The Coronavirus has breached the Sahrawi refugee camps in Algeria, putting over 170,000 chronically vulnerable refugees at significant risk, Oxfam said today.
The rates of pre-existing health conditions in the camps is gravely concerning and could make this outbreak particularly dangerous. Fifty-two percent of women living in the camps are anemic, over 11 percent of adults have diabetes, and six percent live with celiac disease, the highest prevalence in the world.
The camp clinics have no ventilators, too few beds, and drastic shortages of medical supplies and protective equipment.
Oxfam Country Director in Algeria, Haissam Minkara, said: “This is the news people here have been fearing. Sahrawi refugees have been displaced for 45 years in the harsh Algerian Sahara, where food and water are incredibly scarce and so many suffer from pre-existing vulnerabilities. The health infrastructure in the camps is too fragile to cope with the potential catastrophe that COVID-19 could bring.”
Despite a joint appeal for $14 million launched in April by Oxfam and eight other humanitarian agencies operating in the refugee camps to mitigate the worst effects of the pandemic and adapt programs in the health, water and sanitation, food, and education sectors to address emerging challenges, the COVID-19 response remains drastically underfunded. Local authorities and organizations remain extremely underprepared to protect people.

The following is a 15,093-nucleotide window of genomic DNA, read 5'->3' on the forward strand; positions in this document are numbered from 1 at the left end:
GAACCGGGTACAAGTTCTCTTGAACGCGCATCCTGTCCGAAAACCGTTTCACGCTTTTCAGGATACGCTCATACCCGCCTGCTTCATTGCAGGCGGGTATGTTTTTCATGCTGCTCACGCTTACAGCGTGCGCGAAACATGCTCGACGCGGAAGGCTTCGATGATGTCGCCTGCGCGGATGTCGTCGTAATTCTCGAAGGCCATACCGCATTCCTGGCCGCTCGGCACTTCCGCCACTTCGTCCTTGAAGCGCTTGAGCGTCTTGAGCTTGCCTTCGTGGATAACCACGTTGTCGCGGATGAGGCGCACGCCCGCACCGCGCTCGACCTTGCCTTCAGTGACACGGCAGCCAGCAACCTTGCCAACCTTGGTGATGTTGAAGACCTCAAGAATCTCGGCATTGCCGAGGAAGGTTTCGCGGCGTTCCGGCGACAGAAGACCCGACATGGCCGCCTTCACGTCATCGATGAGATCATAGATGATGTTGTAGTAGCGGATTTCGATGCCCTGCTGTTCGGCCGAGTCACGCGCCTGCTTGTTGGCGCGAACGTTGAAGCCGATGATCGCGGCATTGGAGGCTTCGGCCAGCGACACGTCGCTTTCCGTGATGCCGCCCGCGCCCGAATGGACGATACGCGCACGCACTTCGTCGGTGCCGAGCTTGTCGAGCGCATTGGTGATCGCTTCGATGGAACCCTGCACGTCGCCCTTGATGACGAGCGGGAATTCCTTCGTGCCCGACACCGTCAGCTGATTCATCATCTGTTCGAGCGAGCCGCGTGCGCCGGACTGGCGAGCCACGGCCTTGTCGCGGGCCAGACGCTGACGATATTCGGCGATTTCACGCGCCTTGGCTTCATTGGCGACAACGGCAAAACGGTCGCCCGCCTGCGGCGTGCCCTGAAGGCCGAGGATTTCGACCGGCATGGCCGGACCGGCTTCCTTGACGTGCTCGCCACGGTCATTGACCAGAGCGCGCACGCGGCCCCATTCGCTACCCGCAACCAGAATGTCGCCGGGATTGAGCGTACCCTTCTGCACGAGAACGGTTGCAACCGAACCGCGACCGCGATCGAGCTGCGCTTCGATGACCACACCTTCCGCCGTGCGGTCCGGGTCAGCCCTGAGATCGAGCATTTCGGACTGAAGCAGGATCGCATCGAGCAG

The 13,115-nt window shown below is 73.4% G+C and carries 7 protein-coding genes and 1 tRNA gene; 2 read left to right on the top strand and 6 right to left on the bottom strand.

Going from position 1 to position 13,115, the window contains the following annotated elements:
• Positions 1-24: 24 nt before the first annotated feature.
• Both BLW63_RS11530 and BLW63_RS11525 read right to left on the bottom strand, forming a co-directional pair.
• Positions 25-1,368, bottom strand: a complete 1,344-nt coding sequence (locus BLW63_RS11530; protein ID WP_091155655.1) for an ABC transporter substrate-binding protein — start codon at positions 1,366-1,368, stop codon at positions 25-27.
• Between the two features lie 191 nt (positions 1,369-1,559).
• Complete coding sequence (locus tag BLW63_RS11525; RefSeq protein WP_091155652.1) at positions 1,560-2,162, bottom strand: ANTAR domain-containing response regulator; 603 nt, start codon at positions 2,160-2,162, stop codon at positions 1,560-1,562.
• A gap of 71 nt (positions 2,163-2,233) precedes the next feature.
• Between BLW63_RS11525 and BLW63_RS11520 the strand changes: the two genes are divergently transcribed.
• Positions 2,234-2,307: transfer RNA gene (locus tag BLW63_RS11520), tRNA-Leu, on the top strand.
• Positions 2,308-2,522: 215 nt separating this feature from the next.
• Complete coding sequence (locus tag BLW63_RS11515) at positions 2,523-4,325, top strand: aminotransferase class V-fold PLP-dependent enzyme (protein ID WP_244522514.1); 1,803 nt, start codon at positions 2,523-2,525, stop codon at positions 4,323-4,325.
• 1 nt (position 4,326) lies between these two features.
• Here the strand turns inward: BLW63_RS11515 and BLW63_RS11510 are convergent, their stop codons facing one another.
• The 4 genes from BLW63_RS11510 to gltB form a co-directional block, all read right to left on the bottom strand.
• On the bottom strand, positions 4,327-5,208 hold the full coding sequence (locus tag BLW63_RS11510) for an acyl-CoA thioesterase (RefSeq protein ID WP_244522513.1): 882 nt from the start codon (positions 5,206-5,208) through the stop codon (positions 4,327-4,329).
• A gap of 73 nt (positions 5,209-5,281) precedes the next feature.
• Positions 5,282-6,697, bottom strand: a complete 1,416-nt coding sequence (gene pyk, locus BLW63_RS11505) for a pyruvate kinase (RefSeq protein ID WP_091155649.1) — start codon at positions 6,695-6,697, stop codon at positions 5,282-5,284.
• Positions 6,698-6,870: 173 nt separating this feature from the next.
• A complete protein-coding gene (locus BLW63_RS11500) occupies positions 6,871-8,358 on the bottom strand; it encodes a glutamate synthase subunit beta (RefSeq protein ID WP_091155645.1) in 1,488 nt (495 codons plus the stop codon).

Oxfam is distributing protective equipment and hygiene items to 33 public health facilities and clinics in the camps, improving people’s access to clean water, increasing distributions of fresh fruit and vegetables, as well as gluten-free flour, and promoting proper hygiene practices among the community.
“The Sahrawi refugee crisis has been overlooked by the international community for over four decades and now the stakes couldn’t be higher. Organizations like Oxfam are mobilizing resources, but it will not be enough. The international community must support local authorities and agencies to deal with this outbreak or the outcome could be catastrophic,” said Mr. Minkara.
Notes to Editors:
Since 1975 Algeria has hosted a large proportion of the Sahrawi population in refugee camps near the city of Tindouf, the majority of whom are dependent on humanitarian aid to sustain basic needs such as access to food, water, and shelter. The camps are situated in a particularly hostile environment, with temperatures reaching up to 130 degrees Fahrenheit in July and August, frequent sandstorms, constant drought and rare but devastating torrential rains. As a result, refugees suffer from persistent levels of food insecurity and malnutrition and have limited opportunities for self-reliance.
Oxfam has been active in the camps since 1975, and over the years, our work has evolved from emergency aid to the multifaceted provision of humanitarian support, resilience and capacity building activities.
For more on Oxfam in the Sahrawi refugee camps: https://www.oxfam.org/en/what-we-do/countries/algeria
Joint COVID-19 submission for refugees from Western Sahara in camps in Algeria: https://reliefweb.int/report/algeria/comprehensive-needs-covid-19-prevention-and-response-refugees-western-sahara-tindouf